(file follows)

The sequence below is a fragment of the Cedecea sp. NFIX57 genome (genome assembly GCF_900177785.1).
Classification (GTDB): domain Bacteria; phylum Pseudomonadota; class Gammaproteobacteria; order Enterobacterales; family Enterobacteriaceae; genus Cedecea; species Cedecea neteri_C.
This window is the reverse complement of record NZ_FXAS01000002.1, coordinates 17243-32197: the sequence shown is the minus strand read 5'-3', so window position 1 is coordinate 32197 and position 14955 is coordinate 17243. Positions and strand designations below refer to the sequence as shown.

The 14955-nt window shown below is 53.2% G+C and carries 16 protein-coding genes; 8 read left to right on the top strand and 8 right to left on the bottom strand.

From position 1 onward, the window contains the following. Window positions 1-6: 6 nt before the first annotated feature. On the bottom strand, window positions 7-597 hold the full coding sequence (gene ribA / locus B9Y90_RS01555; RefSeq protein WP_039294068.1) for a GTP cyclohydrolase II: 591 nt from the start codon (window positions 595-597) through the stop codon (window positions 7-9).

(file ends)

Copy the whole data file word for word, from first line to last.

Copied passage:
The sequence below is a fragment of the Cedecea sp. NFIX57 genome (genome assembly GCF_900177785.1).
Classification (GTDB): domain Bacteria; phylum Pseudomonadota; class Gammaproteobacteria; order Enterobacterales; family Enterobacteriaceae; genus Cedecea; species Cedecea neteri_C.
This window is the reverse complement of record NZ_FXAS01000002.1, coordinates 17243-32197: the sequence shown is the minus strand read 5'-3', so window position 1 is coordinate 32197 and position 14955 is coordinate 17243. Positions and strand designations below refer to the sequence as shown.

The 14955-nt window shown below is 53.2% G+C and carries 16 protein-coding genes; 8 read left to right on the top strand and 8 right to left on the bottom strand.

From position 1 onward, the window contains the following. Window positions 1-6: 6 nt before the first annotated feature. On the bottom strand, window positions 7-597 hold the full coding sequence (gene ribA / locus B9Y90_RS01555; RefSeq protein WP_039294068.1) for a GTP cyclohydrolase II: 591 nt from the start codon (window positions 595-597) through the stop codon (window positions 7-9).